Here I am going to explain the simple steps to write your own Cron Jobs on AWS EC2 Server.
a. First, you have to Log in to your AWS EC2 instance
b. Run the below command
$ crontab -e
When you run Crontab command for the first time you will get some of the existed editors options to open
Select option 2 and enter.
Now you will get an editor to add Cron Jobs.
c. Add your every file paths/function paths which you want to schedule.
Note that you should specify single file path per line
0 10 * * * php /var/www/public_html/api/src/cronjob/notification.php
0 10 * * * /bin/php /var/www/public_html/api/src/cronjob/notification.php
Here I am mentioning about PHP file path which sends notifications to the users on every day 10:00am.
- First term is Cron expression i.e 0 10 * * *
Cron Expression Examples:
* * * * * // Run every minute. ex: for 5 mins => */5 * * * *
0 * * * * // Run on the hour, every hour ex: every 2hrs => * */2 * * *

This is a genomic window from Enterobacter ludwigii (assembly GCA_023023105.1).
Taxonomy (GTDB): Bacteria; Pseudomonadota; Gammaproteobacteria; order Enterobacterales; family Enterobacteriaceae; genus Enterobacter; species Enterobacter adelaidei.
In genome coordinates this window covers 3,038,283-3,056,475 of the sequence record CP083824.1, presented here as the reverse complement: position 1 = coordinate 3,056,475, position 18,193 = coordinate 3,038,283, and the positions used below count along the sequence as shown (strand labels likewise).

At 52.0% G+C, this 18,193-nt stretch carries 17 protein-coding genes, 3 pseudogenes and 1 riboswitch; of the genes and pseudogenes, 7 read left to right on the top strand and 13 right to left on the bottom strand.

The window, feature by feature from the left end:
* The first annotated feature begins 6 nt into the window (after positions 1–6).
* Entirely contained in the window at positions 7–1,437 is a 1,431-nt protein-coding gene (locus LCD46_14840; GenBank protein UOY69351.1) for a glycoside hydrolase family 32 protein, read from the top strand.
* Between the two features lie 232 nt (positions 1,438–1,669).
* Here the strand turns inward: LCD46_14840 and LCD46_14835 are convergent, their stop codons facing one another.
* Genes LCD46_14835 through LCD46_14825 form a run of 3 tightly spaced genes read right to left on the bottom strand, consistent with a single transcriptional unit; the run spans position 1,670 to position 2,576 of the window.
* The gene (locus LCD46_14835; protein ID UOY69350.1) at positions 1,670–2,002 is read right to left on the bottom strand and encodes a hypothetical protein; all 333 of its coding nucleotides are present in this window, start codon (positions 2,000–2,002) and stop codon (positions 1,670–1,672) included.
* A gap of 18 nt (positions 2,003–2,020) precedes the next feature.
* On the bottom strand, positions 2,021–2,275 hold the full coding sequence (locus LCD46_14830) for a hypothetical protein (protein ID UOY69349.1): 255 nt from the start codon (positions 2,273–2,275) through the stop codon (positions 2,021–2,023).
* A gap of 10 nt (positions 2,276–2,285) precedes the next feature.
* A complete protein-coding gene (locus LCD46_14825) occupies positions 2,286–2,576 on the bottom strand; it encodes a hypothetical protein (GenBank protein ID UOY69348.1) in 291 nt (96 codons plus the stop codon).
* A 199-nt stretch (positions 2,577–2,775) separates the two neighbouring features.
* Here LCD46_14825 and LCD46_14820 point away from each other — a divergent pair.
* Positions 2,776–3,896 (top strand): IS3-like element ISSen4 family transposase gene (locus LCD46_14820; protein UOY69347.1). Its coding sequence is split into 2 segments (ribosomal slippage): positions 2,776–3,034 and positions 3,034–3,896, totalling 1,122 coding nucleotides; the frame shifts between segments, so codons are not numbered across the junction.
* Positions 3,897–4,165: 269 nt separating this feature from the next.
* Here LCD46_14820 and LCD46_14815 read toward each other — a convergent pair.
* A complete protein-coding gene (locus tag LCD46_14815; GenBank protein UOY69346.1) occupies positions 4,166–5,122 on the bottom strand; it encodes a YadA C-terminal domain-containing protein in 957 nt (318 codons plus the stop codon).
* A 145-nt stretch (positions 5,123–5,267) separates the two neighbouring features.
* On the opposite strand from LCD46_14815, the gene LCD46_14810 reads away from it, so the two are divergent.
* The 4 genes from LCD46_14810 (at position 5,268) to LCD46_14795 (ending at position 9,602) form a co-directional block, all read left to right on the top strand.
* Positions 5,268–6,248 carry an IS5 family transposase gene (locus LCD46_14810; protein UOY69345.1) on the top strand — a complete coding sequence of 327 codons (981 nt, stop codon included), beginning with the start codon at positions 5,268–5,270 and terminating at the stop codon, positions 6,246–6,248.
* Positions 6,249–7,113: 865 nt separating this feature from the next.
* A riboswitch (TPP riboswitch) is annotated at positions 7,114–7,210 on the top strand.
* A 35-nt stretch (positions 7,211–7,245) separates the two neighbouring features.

0 23 * * * // Run at 11 p.m. every day
0 0,12 * * 6 // Run at midnight and midday every Saturday
30 2 */2 * * // Run every second day at 2.30 a.m.
5 stars are explained below:
1st star: Minute (ranges from 0-59)
2nd star: Hour (ranges from 0-23)
3rd star: Day (ranges from 1-31)
4th star: Month(ranges from 1-12)
5th star: Day-of-week (0-7. 0 & 7 is Sun. 1-Mon, 2-Tue…etc)
- Second term is PHP command path. I.e php or /bin/php
- Third term is PHP file Path i.e /var/www/public_html/api/src/cronjob/notification.php
Command path will change depends on the programming language.
d. Once you enter your Cron Job Commands you have to save it.
To save type Cntrl+x and Select ‘Y’ and Enter.
e. To check whether your Cron Jobs is saved or not, run the below command.
Now you can see your Cron Job file which has all your Cron Jobs.
For testing, you can schedule a task for a minute and check.
Send an email with the output every time the cron job runs.
You can have cron send an email every time it runs a command which produces output. If you do not want an email to be sent for an individual cron job, you can redirect the command’s output to /dev/null. For example:
mycommand >/dev/null 2>&1